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Keeping children and families safe

Family violence trainer Kelly Finch during a training session with Emergency Department nurses. 

Family violence in Frankston and the Mornington Peninsula is among the highest in Victoria.

On average, 11 incidents are reported to police every day.

Our family violence programs work both at a system level to ensure we have the right processes in place to tackle family violence, as well as with individuals experiencing violence to provide appropriate care and support.

Strengthening our response to family violence

In February 2018, we launched our Strengthening Hospital Responses to Family Violence program. Led by our Social Work team, the program is strengthening the capacity of our staff to appropriately respond and care for patients and colleagues experiencing family violence.

The program is funded by the State Government and details the specific actions we will take to tackle this intractable health and social issue.

Project leader, social worker Louisa Whitwam explains that a whole-of-health-service culture change requires engagement and integration with people across all levels of the organisation. 

“We are currently rolling out training for staff and volunteers across all areas, and so far around 1300 people have attend one or more of our sessions,” she says.

Actions so far

Since the strategy was implemented earlier in the year:

  • We established a Safer Communities Committee to drive implementation of the strategy across all areas of Peninsula Health.
  • All staff in our Emergency Department, Women’s Health Unit and Community programs have been trained in how to effectively screen, respond to and appropriately support patients experiencing family violence – this means our staff know how to identify patients experiencing family violence and can provide support and advice in a way that will not further endanger the patient.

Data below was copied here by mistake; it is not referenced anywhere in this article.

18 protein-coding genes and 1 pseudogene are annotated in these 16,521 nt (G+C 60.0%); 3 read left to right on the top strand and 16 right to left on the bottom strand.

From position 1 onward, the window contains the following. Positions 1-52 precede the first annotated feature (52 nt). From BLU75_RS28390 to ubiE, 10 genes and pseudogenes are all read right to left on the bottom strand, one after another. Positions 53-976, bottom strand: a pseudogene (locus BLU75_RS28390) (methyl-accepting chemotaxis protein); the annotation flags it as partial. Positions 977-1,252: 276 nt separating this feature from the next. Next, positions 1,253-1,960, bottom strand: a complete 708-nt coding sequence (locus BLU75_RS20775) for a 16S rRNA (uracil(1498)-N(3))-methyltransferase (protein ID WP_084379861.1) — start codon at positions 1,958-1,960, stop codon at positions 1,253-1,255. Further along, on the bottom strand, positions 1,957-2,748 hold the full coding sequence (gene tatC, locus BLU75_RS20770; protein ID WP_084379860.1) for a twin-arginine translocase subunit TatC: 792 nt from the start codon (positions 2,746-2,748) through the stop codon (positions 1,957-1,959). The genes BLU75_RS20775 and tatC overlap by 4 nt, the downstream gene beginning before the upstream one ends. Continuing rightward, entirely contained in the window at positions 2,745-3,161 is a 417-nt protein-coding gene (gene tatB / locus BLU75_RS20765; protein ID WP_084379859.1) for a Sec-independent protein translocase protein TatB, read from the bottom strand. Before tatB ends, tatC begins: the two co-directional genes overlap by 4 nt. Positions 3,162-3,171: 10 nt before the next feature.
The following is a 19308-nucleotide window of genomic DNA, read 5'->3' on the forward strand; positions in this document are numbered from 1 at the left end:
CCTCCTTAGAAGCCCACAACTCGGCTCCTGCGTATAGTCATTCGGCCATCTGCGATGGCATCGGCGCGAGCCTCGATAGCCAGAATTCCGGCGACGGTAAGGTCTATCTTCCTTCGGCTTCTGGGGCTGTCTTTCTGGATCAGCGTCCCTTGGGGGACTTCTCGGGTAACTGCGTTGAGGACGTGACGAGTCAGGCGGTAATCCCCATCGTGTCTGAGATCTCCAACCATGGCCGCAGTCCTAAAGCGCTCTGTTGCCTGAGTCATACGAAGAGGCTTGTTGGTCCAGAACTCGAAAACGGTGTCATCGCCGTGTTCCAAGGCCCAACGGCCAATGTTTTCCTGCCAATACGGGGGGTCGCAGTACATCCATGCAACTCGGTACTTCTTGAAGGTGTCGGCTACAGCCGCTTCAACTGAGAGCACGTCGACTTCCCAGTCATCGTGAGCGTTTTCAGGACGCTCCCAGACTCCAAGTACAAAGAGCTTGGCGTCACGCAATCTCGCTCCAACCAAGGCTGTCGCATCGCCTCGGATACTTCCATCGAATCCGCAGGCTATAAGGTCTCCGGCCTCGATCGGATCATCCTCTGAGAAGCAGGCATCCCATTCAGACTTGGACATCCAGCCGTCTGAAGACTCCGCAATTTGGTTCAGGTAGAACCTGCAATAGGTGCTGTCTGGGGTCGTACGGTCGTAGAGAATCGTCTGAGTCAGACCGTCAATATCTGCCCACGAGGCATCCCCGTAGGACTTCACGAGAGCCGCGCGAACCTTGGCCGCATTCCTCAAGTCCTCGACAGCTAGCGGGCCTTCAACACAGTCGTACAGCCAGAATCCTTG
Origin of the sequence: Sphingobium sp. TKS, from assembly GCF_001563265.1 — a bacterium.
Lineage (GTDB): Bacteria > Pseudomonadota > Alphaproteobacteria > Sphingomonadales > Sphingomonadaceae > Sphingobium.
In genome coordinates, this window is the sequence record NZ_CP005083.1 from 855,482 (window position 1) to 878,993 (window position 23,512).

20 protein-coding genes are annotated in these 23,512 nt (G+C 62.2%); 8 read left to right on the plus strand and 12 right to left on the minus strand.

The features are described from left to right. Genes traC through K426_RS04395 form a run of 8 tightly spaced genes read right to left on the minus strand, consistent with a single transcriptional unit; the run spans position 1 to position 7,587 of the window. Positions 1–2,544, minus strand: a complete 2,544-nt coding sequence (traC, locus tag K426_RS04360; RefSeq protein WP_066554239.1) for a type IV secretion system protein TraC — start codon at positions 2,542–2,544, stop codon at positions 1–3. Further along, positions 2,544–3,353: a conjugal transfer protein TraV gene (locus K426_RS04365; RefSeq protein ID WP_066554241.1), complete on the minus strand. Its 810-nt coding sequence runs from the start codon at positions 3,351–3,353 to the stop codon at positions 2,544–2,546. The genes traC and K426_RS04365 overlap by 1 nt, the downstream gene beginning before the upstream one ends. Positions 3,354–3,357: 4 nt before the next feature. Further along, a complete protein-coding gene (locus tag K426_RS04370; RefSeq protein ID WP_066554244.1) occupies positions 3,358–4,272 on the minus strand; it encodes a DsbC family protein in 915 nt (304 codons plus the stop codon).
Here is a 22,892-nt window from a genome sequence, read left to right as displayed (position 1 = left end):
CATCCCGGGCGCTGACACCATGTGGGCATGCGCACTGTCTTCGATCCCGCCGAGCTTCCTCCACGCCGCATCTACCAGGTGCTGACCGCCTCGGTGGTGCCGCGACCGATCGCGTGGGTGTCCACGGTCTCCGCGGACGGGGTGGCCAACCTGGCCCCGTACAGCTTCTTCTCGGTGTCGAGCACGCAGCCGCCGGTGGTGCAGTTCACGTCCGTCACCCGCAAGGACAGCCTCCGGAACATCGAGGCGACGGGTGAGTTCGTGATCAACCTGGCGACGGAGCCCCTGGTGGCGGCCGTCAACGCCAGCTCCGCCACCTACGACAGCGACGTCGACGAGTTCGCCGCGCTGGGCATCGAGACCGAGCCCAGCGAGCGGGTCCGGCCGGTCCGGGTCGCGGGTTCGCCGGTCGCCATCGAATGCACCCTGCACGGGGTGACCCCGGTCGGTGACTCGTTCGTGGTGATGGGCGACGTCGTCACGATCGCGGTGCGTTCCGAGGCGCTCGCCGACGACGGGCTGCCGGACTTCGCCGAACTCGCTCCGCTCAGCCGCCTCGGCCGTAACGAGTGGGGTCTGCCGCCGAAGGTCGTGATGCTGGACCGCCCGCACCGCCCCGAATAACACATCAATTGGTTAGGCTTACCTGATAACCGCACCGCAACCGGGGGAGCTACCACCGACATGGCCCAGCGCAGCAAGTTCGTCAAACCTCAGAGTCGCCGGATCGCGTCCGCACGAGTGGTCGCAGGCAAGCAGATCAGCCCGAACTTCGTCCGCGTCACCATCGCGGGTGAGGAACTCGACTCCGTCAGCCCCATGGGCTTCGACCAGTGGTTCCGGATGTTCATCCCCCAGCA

Working with perpetrators

The MENS program (Men Exploring Non-Violent Solutions) is a 20-week program for men who have been violent and controlling. The program works with these men to create behaviour change, while also holding them accountable for their violent behaviour.

“We work with these men to help them understand the impact of their behaviour on the lives of those around them, and to show them how respectful relationships should work,” explains Program Manager, Mari Barry.

“It’s a challenging role, but our aim is to work with these men to help them better manage their behaviours. The program challenges the participants to be the best version of themselves – and to become better men, better partners and better fathers,” adds Mari.

 Around 200 men completed the program in the last year. Results show a sharp reduction in the nature and severity of violence over the duration of the program, and importantly this reduction has been maintained and improved upon in subsequent months and years.

This article was first published in Quality Care 2018. Read the full edition online here.